The common lilac is an old-fashioned, long-lived, and well-loved lilac best known for its fragrant flowers. It is extremely hardy and thrives with little care which make it a lovely shrub for a specimen planting, in masses, screens, hedges, or mixed in shrub borders. The May blooming flowers are typically purple to lilac but cultivars also come in magenta, pink and white.
This plant has some cultivated varieties. Go to list of cultivars.
All Common Names:
Tree or Plant Type:
- Deciduous (seasonally loses leaves)
- Mixed border,
- Large shrub (more than 8 feet),
- Medium shrub (5-8 feet)
- Full sun (6 hrs direct light daily)
- Zone 3,
- Zone 4,
- Zone 5 (Chicago),
- Zone 6,
- Zone 7
- Acid soil,
- Moist, well-drained soil
- Occasional drought,
- Alkaline soil
Season of Interest:
- Mid spring,
- Late spring,
- Early fall
Flower Color & Fragrance:
Shape or Form:
Size & Form
Typically 8 to12 feet high and 6 to 10 feet wide.
Upright to irregular, multi-stemmed shrub.
Sizes vary with cultivar.
Tree & Plant Care
Best in full sun. Avoid shady sites. Needs good air circulation.
Prefers moist, organic rich, well-drained soils.
Intolerant of wet sites.
Flowers on old wood, prune after flowering.
Shallow rooted, a layer of mulch will moderate soil temperature fluctuations.
Disease, pests, and problems
The lilac is susceptible to many pest and disease problems.
Lilac borer, powdery mildew, verticillium wilt
Disease, pest, and problem resistance
Tolerant of salt, heavy clay soil, and deer
Native geographic location and habitat
It is native to open woodlands, rocky hills and scrubby areas in southeastern Europe, but has been widely cultivated throughout Europe and North America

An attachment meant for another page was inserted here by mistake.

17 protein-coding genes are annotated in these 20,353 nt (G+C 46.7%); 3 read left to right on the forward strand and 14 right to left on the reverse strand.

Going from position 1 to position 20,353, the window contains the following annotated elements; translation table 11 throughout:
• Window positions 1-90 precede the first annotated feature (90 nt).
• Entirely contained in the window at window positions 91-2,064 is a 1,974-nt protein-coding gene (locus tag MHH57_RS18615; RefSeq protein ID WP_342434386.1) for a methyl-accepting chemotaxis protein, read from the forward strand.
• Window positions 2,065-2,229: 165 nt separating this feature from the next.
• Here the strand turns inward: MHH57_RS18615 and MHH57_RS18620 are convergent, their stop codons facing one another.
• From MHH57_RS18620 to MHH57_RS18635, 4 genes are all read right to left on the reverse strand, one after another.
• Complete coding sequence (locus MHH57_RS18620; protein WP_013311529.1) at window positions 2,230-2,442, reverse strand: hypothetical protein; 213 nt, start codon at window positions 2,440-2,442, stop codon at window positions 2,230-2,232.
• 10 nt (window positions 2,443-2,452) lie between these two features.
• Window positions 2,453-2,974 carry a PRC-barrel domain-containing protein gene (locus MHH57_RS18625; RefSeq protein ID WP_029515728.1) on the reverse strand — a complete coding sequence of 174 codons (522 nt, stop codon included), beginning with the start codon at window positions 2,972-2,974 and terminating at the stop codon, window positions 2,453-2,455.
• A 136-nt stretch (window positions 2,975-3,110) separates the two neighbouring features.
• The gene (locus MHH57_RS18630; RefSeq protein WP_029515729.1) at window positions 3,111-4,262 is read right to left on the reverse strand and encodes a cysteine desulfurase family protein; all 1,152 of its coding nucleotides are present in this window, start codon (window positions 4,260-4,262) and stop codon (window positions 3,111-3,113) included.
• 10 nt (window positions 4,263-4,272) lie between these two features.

Attracts birds, pollinators, or wildlife
Flowers attract birds and butterflies
Bark color and texture
Young stems are lustrous brownish-gray with small raised lenticels. Older stems are gray.
Leaf or needle arrangement, size, shape, and texture
Opposite, pointed-ovate to heart-shaped leaves, 2 to 5 inches long,
Leaves are dark gray-green to blue green changing to a yellow fall color.
Flower arrangement, shape, and size
Very fragrant, tubular, 4-lobed, lilac to purple flowers in large conical to narrow-pyramidal panicles, 6 to 8 inches long .
Many hybrids and cultivars have double flowers, and come in a wide variety of colors.
Fruit, cone, nut, and seed descriptions
Clusters of smooth, brown, flattened, dehiscent seed capsules (each to 3/ 4” long) which persist into winter.
Cultivars and their differences
There are literally hundreds of common lilac cultivars in the nursery trade.
Albert F. Holden lilac (Syringa vulgaris 'Albert F. Holden): 8 to 10 feet high by 6 to 8 feet wide; upright habit; deep violet-purple flowers with silver underside.
Miss Ellen Willmot lilac (Syringa vulgaris 'Miss Ellen Willmott'): 10 to 12 feet high; rounded habit; double white flowers.
Ludwig Spaeth lilac (Syringa vulgaris 'Ludwig Spaeth'): 10 to 12 feet high; upright habit; reddish-purple flowers.
Monge lilac (Syringa vulgaris 'Monge'): 8 to 10 feet high; upright habit; dark reddish-purple flowers; long blooming.
President Grevy lilac (Syringa vulgaris 'President Grevy'): 10 to 12 feet high; upright habit; double lilac-blue flowers.
Sensation lilac (Syringa vulgaris 'Sensation'): 8 to 10 feet high; upright habit; purple flowers with white margins.